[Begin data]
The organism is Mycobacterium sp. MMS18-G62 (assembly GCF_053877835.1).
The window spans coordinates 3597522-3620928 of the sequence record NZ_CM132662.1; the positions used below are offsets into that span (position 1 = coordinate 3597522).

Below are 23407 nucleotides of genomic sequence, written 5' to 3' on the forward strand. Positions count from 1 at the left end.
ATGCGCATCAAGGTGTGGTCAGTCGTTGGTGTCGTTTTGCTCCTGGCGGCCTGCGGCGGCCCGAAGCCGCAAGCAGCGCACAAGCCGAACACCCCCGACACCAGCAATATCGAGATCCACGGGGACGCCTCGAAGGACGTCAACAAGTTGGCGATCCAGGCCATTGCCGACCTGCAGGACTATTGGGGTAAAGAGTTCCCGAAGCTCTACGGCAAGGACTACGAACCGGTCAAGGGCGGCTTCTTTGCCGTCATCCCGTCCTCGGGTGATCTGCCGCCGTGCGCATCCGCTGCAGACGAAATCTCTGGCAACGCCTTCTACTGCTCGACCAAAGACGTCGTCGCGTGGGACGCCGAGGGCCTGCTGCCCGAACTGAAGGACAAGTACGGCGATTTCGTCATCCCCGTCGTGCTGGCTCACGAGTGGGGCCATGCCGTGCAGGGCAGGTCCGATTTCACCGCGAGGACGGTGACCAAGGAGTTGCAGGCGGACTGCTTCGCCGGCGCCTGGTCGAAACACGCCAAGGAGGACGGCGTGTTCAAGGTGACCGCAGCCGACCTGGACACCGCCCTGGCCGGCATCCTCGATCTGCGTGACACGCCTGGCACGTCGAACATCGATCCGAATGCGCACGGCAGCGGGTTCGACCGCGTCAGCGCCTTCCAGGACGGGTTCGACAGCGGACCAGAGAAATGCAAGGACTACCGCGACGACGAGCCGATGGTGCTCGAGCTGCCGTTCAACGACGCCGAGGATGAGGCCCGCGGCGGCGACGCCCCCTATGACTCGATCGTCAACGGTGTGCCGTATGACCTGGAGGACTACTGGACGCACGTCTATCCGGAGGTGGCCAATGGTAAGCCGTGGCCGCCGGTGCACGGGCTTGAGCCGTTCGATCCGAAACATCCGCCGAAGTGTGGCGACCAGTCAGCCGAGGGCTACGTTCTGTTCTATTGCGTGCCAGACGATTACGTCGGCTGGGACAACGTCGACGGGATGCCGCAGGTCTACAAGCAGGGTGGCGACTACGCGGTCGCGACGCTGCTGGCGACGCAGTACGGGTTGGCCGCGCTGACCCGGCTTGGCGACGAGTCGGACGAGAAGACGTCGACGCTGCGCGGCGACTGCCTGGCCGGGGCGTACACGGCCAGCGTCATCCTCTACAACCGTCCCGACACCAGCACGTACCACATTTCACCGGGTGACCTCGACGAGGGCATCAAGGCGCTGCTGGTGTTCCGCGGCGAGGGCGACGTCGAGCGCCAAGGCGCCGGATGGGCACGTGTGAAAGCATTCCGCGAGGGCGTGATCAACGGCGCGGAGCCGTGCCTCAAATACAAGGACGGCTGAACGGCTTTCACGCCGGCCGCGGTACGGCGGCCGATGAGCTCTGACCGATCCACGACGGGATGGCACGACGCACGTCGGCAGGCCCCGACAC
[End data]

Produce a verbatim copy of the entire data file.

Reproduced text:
The organism is Mycobacterium sp. MMS18-G62 (assembly GCF_053877835.1).
The window spans coordinates 3597522-3620928 of the sequence record NZ_CM132662.1; the positions used below are offsets into that span (position 1 = coordinate 3597522).

Below are 23407 nucleotides of genomic sequence, written 5' to 3' on the forward strand. Positions count from 1 at the left end.
ATGCGCATCAAGGTGTGGTCAGTCGTTGGTGTCGTTTTGCTCCTGGCGGCCTGCGGCGGCCCGAAGCCGCAAGCAGCGCACAAGCCGAACACCCCCGACACCAGCAATATCGAGATCCACGGGGACGCCTCGAAGGACGTCAACAAGTTGGCGATCCAGGCCATTGCCGACCTGCAGGACTATTGGGGTAAAGAGTTCCCGAAGCTCTACGGCAAGGACTACGAACCGGTCAAGGGCGGCTTCTTTGCCGTCATCCCGTCCTCGGGTGATCTGCCGCCGTGCGCATCCGCTGCAGACGAAATCTCTGGCAACGCCTTCTACTGCTCGACCAAAGACGTCGTCGCGTGGGACGCCGAGGGCCTGCTGCCCGAACTGAAGGACAAGTACGGCGATTTCGTCATCCCCGTCGTGCTGGCTCACGAGTGGGGCCATGCCGTGCAGGGCAGGTCCGATTTCACCGCGAGGACGGTGACCAAGGAGTTGCAGGCGGACTGCTTCGCCGGCGCCTGGTCGAAACACGCCAAGGAGGACGGCGTGTTCAAGGTGACCGCAGCCGACCTGGACACCGCCCTGGCCGGCATCCTCGATCTGCGTGACACGCCTGGCACGTCGAACATCGATCCGAATGCGCACGGCAGCGGGTTCGACCGCGTCAGCGCCTTCCAGGACGGGTTCGACAGCGGACCAGAGAAATGCAAGGACTACCGCGACGACGAGCCGATGGTGCTCGAGCTGCCGTTCAACGACGCCGAGGATGAGGCCCGCGGCGGCGACGCCCCCTATGACTCGATCGTCAACGGTGTGCCGTATGACCTGGAGGACTACTGGACGCACGTCTATCCGGAGGTGGCCAATGGTAAGCCGTGGCCGCCGGTGCACGGGCTTGAGCCGTTCGATCCGAAACATCCGCCGAAGTGTGGCGACCAGTCAGCCGAGGGCTACGTTCTGTTCTATTGCGTGCCAGACGATTACGTCGGCTGGGACAACGTCGACGGGATGCCGCAGGTCTACAAGCAGGGTGGCGACTACGCGGTCGCGACGCTGCTGGCGACGCAGTACGGGTTGGCCGCGCTGACCCGGCTTGGCGACGAGTCGGACGAGAAGACGTCGACGCTGCGCGGCGACTGCCTGGCCGGGGCGTACACGGCCAGCGTCATCCTCTACAACCGTCCCGACACCAGCACGTACCACATTTCACCGGGTGACCTCGACGAGGGCATCAAGGCGCTGCTGGTGTTCCGCGGCGAGGGCGACGTCGAGCGCCAAGGCGCCGGATGGGCACGTGTGAAAGCATTCCGCGAGGGCGTGATCAACGGCGCGGAGCCGTGCCTCAAATACAAGGACGGCTGAACGGCTTTCACGCCGGCCGCGGTACGGCGGCCGATGAGCTCTGACCGATCCACGACGGGATGGCACGACGCACGTCGGCAGGCCCCGACAC